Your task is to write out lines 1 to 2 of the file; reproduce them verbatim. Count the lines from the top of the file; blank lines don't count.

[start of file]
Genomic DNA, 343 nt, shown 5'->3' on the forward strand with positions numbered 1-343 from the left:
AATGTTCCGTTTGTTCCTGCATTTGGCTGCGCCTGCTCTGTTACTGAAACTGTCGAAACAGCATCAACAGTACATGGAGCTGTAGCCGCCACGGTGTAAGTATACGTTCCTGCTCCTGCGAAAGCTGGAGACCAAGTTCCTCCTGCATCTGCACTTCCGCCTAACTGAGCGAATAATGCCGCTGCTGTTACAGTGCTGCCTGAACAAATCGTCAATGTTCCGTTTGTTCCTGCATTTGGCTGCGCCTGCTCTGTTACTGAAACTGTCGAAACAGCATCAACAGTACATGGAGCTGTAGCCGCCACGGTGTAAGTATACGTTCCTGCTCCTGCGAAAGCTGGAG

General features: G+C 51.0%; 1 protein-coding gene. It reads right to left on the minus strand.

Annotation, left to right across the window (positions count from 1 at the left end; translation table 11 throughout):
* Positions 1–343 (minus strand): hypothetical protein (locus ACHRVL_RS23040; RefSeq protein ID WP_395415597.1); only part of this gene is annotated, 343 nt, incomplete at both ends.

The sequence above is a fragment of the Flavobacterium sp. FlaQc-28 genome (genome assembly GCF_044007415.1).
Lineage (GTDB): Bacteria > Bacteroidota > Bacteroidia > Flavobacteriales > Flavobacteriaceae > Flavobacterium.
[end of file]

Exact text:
Genomic DNA, 343 nt, shown 5'->3' on the forward strand with positions numbered 1-343 from the left:
AATGTTCCGTTTGTTCCTGCATTTGGCTGCGCCTGCTCTGTTACTGAAACTGTCGAAACAGCATCAACAGTACATGGAGCTGTAGCCGCCACGGTGTAAGTATACGTTCCTGCTCCTGCGAAAGCTGGAGACCAAGTTCCTCCTGCATCTGCACTTCCGCCTAACTGAGCGAATAATGCCGCTGCTGTTACAGTGCTGCCTGAACAAATCGTCAATGTTCCGTTTGTTCCTGCATTTGGCTGCGCCTGCTCTGTTACTGAAACTGTCGAAACAGCATCAACAGTACATGGAGCTGTAGCCGCCACGGTGTAAGTATACGTTCCTGCTCCTGCGAAAGCTGGAG